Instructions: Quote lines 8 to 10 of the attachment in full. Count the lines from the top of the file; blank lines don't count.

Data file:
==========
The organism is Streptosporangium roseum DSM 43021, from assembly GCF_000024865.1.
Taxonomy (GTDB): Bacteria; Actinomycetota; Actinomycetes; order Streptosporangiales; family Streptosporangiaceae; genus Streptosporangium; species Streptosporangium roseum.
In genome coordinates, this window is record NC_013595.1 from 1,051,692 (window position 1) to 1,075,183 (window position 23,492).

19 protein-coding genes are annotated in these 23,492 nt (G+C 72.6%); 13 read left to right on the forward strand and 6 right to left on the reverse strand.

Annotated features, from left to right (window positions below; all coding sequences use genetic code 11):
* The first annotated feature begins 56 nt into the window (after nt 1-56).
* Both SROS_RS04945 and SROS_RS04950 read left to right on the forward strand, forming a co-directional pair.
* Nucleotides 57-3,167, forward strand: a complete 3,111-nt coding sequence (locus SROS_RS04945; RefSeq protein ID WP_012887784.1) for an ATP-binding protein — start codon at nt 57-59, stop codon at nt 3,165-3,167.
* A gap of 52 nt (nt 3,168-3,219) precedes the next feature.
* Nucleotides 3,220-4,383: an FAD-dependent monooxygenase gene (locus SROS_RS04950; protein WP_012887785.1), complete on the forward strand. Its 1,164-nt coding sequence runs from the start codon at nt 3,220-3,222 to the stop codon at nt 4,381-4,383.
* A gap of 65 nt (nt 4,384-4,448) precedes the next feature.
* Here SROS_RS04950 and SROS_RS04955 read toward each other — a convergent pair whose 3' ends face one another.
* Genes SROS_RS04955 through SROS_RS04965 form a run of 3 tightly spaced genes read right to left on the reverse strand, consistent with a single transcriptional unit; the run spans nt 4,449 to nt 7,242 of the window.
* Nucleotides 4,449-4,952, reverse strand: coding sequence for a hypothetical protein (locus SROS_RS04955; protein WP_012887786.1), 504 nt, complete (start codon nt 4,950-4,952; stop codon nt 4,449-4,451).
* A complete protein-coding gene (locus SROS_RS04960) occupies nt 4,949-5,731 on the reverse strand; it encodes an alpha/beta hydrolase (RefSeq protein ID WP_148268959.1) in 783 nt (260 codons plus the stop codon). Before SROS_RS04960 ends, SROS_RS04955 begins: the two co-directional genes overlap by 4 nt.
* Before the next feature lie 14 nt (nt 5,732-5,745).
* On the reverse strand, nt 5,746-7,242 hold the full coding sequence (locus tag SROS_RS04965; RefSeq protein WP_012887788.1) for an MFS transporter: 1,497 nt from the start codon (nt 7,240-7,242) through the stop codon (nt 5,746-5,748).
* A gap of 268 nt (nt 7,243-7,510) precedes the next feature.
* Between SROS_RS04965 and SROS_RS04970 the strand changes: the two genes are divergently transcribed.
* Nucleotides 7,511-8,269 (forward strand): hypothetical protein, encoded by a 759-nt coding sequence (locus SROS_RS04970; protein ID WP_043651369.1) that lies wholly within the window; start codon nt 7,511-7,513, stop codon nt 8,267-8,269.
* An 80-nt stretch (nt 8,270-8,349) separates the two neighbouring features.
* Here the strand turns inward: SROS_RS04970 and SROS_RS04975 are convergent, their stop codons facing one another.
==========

* Nucleotides 57-3,167, forward strand: a complete 3,111-nt coding sequence (locus SROS_RS04945; RefSeq protein ID WP_012887784.1) for an ATP-binding protein — start codon at nt 57-59, stop codon at nt 3,165-3,167.
* A gap of 52 nt (nt 3,168-3,219) precedes the next feature.
* Nucleotides 3,220-4,383: an FAD-dependent monooxygenase gene (locus SROS_RS04950; protein WP_012887785.1), complete on the forward strand. Its 1,164-nt coding sequence runs from the start codon at nt 3,220-3,222 to the stop codon at nt 4,381-4,383.